Emperor Penguin Population Has Expanded In Warmer Modern Era

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According to a recent study, despite being well-adapted to very cold Arctic conditions, Emperor penguins are actually relatively sensitive to temperature changes, raising concerns for the species given ongoing global warming.

The research was published on Monday, March 2nd in the academic journal Global Change Biology.

More on new Emperor penguin study

The researchers were examining how how climate change has impacted the highly cold-adapted penguin. The data suggests that 30,000 years during the last ice age, there were only three Emperor populations.

However, as the Antarctic climate has relatively warmed up since the last ice age, the Emperors have expanded and there are now seven times as many of the penguins in scores of locations.

Based on the genetic diversity of both modern and ancient penguin populations, researchers from the universities of Tasmania, Southampton and Oxford in Britain, and the Australian Antarctic Division created a model showing the Emperor penguin population over time.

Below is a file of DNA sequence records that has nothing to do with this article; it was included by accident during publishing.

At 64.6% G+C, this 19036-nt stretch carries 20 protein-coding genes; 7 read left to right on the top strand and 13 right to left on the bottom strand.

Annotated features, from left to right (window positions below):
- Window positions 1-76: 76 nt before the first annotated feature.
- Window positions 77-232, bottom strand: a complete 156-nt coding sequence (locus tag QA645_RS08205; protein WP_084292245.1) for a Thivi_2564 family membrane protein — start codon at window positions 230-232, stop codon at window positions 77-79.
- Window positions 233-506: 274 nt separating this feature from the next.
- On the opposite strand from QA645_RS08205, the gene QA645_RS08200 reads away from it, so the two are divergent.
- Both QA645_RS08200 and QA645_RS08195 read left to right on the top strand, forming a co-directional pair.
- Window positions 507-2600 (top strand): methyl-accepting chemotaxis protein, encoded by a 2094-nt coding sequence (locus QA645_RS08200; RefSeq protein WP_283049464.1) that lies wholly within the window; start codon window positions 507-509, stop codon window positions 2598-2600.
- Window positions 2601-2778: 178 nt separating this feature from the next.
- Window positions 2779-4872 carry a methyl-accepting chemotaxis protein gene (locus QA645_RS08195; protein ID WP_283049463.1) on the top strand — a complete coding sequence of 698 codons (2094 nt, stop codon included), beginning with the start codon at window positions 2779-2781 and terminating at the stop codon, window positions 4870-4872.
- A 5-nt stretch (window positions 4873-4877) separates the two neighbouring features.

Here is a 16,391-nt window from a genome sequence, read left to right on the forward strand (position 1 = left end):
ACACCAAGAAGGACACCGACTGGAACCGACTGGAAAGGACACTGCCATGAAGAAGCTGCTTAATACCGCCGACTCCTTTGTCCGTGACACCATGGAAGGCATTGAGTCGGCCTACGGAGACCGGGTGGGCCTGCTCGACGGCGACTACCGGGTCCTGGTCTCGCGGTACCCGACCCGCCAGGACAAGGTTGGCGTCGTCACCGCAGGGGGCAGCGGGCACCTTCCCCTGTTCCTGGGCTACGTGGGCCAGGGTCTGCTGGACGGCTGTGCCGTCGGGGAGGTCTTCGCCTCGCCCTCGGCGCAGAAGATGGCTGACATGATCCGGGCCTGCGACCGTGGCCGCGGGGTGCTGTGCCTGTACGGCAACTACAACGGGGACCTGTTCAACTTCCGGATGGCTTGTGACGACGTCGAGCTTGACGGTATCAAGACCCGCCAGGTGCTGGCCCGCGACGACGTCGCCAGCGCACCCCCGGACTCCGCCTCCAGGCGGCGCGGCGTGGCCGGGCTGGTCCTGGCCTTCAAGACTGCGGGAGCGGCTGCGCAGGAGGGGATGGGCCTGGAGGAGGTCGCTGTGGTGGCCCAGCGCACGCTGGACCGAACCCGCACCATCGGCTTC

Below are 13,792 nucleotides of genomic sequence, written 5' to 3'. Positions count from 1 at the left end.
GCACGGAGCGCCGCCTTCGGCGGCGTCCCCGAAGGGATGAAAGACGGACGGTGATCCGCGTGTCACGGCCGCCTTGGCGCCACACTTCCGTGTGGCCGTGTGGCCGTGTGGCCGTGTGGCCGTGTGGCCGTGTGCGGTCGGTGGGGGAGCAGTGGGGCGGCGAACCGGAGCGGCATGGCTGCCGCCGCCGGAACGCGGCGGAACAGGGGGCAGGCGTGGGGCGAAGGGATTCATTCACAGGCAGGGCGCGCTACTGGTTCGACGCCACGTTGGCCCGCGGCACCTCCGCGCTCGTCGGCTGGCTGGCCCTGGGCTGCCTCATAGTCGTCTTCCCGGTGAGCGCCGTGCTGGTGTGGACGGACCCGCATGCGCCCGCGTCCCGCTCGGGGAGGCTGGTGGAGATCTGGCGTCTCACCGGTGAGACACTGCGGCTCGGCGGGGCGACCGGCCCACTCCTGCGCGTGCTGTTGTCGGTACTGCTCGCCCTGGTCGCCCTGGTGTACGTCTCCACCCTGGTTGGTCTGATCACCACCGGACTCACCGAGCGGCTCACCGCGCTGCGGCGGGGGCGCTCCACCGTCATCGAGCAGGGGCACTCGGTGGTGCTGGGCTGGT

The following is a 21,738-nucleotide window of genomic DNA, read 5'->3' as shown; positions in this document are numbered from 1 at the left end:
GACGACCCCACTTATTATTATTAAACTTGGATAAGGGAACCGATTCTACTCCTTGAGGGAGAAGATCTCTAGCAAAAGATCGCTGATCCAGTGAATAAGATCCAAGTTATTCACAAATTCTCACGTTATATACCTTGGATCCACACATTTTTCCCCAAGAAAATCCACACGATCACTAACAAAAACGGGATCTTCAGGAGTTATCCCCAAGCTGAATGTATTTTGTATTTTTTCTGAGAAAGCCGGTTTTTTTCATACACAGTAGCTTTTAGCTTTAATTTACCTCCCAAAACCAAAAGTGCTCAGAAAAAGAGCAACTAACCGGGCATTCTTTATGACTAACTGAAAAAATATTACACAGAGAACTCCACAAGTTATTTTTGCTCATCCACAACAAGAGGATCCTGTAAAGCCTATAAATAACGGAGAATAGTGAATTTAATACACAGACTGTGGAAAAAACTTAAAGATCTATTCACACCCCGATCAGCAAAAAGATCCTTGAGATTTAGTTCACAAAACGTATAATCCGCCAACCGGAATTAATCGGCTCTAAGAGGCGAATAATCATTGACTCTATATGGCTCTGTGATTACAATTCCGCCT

The study found that Emperor populations grew over the last 12,000 years as temperatures rose by 15 degrees Celsius and as sea ice in Antarctica began to shrink.

Statement from joint lead researcher

Joint lead researcher for the project, University of Tasmania graduate student Jane Younger noted: “We were actually really surprised by this. What we had thought was that the ice age, because there was so much more sea ice which they need (to breed) and because they are so cold-adapted, that this would probably be a good thing for them.”

The scientists theorize a population of Emperors survived in the Ross Sea because an area of ocean was always kept free of sea ice by wind and currents.

“The Ross Sea is probably really important,” said Younger, referring to the Pacific Ocean side of Antarctica which is the world’s most intact marine ecosystem.

“They have survived there for at least the last 30,000 years and even when the environment has been really unsuitable in a lot of other places the Ross Sea has been kind of a safe haven for them. The Ross Sea seems to come up time and time again as a really important part of the Antarctic ecosystem.”

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